Column: Wrapping up hope for kids at Christmas
Ask my kids what their favorite thing about Christmas is, and they will probably say, "Presents."
I'm not saying my kids are abnormally greedy. In fact, I think their thoughts are in line with others their age.
Kids haven't connected Christmas to stress, crowded stores, or dwindling bank accounts like so many adults have.
Instead, they concentrate on what makes Christmas the sweetest, happiest season of the year.
Things like candy canes, Christmas cookies, Christmas services at church, Christmas concerts, trips to Grandma's house and, of course, gifts.
To kids. Christmas is a wonderful, perfect, simple time of year. It's not connected to whether or not they can afford it. And I think that's the way it should be.
In an effort to keep the Christmas season alive within the young hearts in our community, dozens of volunteers spent more than 1,000 hours in recent weeks with Santa Anonymous - a group that's committed to helping every child in New York Mills celebrate Christmas with a gift.
Although the official volunteer count is around 90, the fact remains that the efforts of Santa Anonymous wouldn't be successful without the support of the entire community.
This year, 170 children in 66 families received gifts from Santa Anonymous, and it all began with those who made donations.
Anyone who went to see the trees at the NY Mills Christmas Tree Festival and dropped a dollar or two in the basket at the door helped provide a present for a child.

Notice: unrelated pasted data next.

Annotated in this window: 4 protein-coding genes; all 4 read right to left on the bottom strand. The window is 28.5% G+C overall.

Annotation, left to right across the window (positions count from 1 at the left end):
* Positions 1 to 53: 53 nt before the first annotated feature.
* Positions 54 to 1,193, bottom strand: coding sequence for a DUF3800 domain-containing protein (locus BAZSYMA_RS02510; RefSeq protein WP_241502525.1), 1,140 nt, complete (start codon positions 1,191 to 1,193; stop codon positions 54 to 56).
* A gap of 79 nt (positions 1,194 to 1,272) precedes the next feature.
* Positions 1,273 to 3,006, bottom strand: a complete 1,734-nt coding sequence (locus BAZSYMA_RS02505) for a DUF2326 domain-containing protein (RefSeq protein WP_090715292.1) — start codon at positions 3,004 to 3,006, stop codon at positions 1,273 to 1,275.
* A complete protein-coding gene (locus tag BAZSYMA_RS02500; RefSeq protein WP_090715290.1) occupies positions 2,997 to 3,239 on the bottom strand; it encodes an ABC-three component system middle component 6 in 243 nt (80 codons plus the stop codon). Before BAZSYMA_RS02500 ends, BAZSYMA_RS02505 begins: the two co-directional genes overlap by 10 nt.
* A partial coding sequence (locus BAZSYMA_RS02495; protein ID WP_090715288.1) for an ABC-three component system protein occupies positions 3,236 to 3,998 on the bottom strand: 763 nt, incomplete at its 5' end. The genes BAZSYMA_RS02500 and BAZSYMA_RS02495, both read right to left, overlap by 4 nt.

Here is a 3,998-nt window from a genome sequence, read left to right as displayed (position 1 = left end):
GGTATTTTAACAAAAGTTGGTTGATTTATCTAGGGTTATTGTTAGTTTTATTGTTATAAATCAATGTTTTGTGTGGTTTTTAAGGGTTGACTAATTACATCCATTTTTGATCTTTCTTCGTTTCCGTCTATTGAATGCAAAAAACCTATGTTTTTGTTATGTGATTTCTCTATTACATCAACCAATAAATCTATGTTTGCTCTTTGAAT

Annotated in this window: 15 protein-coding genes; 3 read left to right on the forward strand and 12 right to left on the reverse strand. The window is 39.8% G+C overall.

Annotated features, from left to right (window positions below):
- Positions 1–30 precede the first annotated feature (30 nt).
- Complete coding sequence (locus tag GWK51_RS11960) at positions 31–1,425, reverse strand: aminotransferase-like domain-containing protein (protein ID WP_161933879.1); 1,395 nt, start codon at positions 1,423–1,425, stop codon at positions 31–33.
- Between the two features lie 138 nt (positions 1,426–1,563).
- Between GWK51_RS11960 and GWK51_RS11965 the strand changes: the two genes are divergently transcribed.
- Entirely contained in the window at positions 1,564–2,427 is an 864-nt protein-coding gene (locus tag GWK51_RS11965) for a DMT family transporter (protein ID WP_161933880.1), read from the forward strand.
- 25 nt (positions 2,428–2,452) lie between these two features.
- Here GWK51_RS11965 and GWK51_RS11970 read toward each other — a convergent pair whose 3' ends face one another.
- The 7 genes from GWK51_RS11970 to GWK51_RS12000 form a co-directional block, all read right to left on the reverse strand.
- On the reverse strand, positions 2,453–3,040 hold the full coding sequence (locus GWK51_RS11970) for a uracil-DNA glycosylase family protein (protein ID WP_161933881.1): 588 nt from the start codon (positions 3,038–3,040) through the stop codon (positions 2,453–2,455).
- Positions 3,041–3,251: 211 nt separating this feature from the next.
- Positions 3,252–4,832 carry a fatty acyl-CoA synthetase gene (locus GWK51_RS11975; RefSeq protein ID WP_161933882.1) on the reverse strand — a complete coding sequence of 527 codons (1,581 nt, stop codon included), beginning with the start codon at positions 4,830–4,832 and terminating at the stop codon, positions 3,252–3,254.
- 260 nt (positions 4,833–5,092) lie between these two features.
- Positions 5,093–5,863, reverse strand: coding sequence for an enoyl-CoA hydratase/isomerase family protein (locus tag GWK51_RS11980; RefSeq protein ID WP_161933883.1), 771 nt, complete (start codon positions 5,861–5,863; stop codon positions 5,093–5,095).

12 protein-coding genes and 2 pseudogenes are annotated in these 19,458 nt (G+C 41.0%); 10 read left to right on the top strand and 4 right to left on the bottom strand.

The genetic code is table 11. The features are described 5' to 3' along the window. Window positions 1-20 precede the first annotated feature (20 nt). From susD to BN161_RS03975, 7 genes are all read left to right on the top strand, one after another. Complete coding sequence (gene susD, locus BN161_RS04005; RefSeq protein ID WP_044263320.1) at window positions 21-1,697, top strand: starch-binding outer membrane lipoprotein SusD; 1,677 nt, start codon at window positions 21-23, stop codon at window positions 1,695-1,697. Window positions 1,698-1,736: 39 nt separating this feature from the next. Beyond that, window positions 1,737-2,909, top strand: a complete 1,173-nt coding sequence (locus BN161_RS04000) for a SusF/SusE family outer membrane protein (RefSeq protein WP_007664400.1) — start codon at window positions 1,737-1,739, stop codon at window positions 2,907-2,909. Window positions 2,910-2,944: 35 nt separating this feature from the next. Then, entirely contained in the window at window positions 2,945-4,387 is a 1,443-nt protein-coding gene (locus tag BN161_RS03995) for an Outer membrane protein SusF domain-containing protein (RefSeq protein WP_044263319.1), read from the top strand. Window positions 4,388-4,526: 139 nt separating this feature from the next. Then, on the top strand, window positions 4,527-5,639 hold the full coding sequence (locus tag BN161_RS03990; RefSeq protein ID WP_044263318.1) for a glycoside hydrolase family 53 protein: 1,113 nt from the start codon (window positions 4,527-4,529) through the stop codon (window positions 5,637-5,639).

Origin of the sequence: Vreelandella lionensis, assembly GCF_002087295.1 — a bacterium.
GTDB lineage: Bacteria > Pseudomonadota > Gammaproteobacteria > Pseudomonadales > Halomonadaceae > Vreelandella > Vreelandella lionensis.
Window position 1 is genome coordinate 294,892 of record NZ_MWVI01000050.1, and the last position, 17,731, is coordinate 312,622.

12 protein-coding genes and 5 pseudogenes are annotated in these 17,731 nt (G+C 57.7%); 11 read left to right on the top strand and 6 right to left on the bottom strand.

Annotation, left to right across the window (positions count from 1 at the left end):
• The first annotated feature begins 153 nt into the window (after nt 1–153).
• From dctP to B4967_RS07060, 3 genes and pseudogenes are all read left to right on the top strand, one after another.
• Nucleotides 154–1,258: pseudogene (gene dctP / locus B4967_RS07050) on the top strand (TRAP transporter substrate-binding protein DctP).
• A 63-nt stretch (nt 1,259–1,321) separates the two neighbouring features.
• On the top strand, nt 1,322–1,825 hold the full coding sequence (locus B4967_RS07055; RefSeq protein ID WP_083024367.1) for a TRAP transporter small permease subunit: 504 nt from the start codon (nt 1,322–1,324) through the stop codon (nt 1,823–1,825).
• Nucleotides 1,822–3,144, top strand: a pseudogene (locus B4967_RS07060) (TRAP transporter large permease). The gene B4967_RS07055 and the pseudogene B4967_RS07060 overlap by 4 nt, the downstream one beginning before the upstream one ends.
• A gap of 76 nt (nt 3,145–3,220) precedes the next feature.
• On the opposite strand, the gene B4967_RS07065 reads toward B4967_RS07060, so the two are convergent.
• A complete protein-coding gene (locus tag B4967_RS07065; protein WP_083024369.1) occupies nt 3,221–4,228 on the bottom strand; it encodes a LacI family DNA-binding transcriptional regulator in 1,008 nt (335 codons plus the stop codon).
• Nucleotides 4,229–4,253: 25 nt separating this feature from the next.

All those who bid on the tree displays in the silent auction also supported Santa Anonymous. This year's tree festival raised a record amount of $4,500. The group also collected toys in donation boxes in businesses throughout the town.
Then there were the volunteer shoppers that used what little information they had about the kids - age and gender - and browsed local stores in search for the perfect gift.
The wrapping stage was next, with groups from the high school, as well as many community members, coming together for a day-long wrapping session. We were spread out across four rows of tables, organizing, wrapping and labeling dozens of presents.
Another group of volunteers put together food boxes, using donations from Dean's Country Market. More than 100 food boxes were distributed around town - one for each of the 66 families, plus 40 boxes for the elderly.
And finally, a separate crew of volunteers made the deliveries, quietly placing a bundle of wrapped packages and a box of food on each doorstep.
It's a lot of work to wrap up hope and distribute it to children in our community.
I would like to thank the community of NY Mills for coming together again to ensure everyone can have a happy celebration at Christmas this year.